Misha Zigelbaum, an adjunct professor of mathematics whose love of teaching math spanned two continents and four boroughs, died suddenly after heart surgery on Nov. 3. Zigelbaum’s humor and warmth belied a difficult past, said family and colleagues.
“He didn’t pay much attention to the dark side of life, there was always a fun story to be told instead,” said Mila Martynovsky, an adjunct professor who shared an office with Zigelbaum for several years.
“I will always remember him as a very caring personality,” said Janusz Golec, Ph.D., chair of the Department of Mathematics, who said Zigelbaum had worked at Fordham for 13 years..
Martynovsky said that Zigelbaum always put his “students’ personal situation in the mix” when assessing their abilities, taking extra care if he knew they were going through tough times. It’s something he did with colleagues as well.
“He was always supportive whenever you wanted to share a problem. He never behaved, like, ‘Well that’s too bad,’” she said. “He listened and offered suggestions.”
Zigelbaum’s daughter, Elaine Itkin, said that his love of math extended well beyond the gates of the Rose Hill campus. In addition to teaching college students, he also did after-school tutoring of grade school students in New Jersey, the Bronx, Brooklyn, Manhattan, and in Queens. He developed his own teaching techniques that he willingly shared with parents.
“He encouraged all of the parents to come into the lesson to observe how they could help their children at home,” she said. “He wanted them to understand.”
Itkin said that her father, who was Russian, had started teaching math in his homeland after college in the 1980s. She said he wanted to attend Moscow State University, but was hampered by his Jewish last name.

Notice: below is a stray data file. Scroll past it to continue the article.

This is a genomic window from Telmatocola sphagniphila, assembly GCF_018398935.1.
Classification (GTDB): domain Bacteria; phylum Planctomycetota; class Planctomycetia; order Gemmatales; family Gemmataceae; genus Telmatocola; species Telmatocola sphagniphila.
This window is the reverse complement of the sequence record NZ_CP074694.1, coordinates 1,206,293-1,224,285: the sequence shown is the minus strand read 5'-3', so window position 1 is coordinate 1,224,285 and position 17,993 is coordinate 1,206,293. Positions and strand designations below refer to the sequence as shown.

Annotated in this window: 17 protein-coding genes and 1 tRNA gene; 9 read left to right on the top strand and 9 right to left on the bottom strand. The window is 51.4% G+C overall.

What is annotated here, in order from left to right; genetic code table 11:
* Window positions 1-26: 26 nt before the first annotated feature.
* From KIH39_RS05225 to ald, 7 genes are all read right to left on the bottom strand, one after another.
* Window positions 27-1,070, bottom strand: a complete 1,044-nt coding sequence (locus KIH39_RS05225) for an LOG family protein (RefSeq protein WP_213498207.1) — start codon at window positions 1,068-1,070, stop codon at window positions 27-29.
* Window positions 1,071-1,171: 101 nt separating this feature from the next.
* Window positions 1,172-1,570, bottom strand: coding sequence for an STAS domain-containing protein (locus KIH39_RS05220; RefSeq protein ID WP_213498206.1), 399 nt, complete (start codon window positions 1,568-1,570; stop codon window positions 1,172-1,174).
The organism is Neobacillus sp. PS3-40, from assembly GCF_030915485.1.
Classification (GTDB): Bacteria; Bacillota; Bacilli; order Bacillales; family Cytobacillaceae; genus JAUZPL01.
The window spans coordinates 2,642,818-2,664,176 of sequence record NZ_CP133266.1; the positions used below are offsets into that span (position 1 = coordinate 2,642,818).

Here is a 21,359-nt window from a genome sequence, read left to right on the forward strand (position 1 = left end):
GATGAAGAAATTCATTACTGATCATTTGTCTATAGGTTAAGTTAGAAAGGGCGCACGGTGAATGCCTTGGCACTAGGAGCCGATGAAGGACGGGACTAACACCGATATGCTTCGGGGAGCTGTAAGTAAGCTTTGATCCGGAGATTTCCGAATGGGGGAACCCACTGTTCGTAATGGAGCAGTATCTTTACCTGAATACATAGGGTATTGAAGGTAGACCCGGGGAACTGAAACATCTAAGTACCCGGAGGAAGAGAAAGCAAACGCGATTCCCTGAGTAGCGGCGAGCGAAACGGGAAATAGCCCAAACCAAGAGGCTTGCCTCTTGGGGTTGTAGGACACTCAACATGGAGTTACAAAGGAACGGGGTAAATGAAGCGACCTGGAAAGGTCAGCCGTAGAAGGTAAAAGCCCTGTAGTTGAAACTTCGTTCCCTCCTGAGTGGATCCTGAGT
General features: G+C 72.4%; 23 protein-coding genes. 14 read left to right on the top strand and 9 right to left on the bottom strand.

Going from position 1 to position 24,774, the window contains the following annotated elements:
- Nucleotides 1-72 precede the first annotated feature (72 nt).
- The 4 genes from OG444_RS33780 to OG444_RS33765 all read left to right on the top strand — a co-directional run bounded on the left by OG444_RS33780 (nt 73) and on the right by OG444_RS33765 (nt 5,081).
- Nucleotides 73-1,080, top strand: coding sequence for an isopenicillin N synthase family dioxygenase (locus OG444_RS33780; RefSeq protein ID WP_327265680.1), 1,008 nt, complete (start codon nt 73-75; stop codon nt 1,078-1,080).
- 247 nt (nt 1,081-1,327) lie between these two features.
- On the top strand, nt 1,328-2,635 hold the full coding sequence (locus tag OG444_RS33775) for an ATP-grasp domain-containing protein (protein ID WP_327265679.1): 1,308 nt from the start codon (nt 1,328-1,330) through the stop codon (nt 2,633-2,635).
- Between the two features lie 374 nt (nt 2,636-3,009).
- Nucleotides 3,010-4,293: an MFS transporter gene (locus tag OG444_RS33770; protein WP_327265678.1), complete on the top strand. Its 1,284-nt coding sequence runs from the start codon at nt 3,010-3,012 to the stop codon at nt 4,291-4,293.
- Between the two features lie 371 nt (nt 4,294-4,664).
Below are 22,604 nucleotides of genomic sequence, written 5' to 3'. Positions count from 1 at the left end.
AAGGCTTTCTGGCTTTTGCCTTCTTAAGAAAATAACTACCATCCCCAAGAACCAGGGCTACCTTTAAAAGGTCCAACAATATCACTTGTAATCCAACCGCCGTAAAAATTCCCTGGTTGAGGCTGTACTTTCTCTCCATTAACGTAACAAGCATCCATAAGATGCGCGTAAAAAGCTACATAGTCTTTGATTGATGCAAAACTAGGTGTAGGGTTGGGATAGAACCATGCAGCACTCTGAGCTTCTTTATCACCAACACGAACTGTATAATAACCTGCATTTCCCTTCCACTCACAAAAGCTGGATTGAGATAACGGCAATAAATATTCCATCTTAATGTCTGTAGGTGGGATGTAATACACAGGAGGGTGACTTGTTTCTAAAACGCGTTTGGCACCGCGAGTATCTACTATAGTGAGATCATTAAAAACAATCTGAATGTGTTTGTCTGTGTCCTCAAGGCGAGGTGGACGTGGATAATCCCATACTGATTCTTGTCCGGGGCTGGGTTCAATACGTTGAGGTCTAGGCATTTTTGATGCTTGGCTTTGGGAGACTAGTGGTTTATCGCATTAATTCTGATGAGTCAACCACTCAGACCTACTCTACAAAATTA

“Back then there was a quota for how many Jews got to attend the university,” she said, and Jews faced discrimination in testing. Even tough her father scored very high—the equivalent of 100—in the mathematics portion of the exam, he was given a low score on an essay section.
“They would specifically fail you in the essay to make an excuse why they wouldn’t take you,” she said.
When he married, Zigelbaum took his wife’s Ukrainian last name so that the family would not have to face similar bigotries. But when he entered the United States, fleeing religious persecution, “he got his name back,” she said.
Though he held a master’s in mathematics from another Russian university, in the United States he earned a second master’s in education. With the two degrees, he devoted the rest of his life to teaching math.
Itkin said that in October her father began to tutor his youngest student in math ever: his two-year-old granddaughter, Sophia. The two counted birds, compared big numbers to small numbers, and before leaving he gave her homework.